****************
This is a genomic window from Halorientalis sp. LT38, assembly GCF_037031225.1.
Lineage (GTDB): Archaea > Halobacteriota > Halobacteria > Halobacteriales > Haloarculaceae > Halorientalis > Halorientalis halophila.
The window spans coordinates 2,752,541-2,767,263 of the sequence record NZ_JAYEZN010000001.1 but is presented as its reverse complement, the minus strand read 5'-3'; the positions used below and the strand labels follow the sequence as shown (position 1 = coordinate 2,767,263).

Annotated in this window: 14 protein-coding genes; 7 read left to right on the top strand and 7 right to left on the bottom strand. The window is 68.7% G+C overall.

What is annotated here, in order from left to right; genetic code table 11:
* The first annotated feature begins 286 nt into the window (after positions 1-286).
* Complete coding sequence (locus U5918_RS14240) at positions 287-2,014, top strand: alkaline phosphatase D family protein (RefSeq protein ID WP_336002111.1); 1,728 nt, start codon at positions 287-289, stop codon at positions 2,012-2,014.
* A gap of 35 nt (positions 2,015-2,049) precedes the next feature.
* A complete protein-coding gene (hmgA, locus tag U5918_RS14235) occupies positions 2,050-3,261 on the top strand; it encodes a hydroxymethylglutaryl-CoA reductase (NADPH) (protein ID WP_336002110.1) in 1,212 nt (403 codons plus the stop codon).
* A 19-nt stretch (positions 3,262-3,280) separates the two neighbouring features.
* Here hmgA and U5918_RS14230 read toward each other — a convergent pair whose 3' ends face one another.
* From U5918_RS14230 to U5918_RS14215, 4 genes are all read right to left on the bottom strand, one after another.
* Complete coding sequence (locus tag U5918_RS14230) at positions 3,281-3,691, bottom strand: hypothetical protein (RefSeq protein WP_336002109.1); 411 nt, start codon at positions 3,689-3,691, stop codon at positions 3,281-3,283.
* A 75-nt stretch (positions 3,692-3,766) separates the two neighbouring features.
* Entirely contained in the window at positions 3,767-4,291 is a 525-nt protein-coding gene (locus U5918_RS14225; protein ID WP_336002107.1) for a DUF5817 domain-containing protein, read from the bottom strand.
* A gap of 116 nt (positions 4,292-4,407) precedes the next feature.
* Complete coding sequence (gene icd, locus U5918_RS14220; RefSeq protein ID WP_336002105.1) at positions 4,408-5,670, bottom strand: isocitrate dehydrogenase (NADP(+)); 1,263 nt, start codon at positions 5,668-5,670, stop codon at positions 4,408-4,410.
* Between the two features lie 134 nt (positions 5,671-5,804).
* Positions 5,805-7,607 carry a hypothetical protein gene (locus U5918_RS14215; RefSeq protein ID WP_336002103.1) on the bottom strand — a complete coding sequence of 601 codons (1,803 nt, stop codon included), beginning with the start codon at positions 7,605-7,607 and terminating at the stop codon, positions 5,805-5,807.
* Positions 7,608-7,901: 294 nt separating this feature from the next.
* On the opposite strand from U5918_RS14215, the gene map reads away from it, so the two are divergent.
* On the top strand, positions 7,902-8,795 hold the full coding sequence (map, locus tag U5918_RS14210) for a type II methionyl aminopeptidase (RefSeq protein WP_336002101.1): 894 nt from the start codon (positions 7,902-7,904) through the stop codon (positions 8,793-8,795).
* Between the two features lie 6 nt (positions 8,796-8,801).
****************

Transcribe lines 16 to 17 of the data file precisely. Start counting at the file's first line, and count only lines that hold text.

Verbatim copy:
* A gap of 116 nt (positions 4,292-4,407) precedes the next feature.
* Complete coding sequence (gene icd, locus U5918_RS14220; RefSeq protein ID WP_336002105.1) at positions 4,408-5,670, bottom strand: isocitrate dehydrogenase (NADP(+)); 1,263 nt, start codon at positions 5,668-5,670, stop codon at positions 4,408-4,410.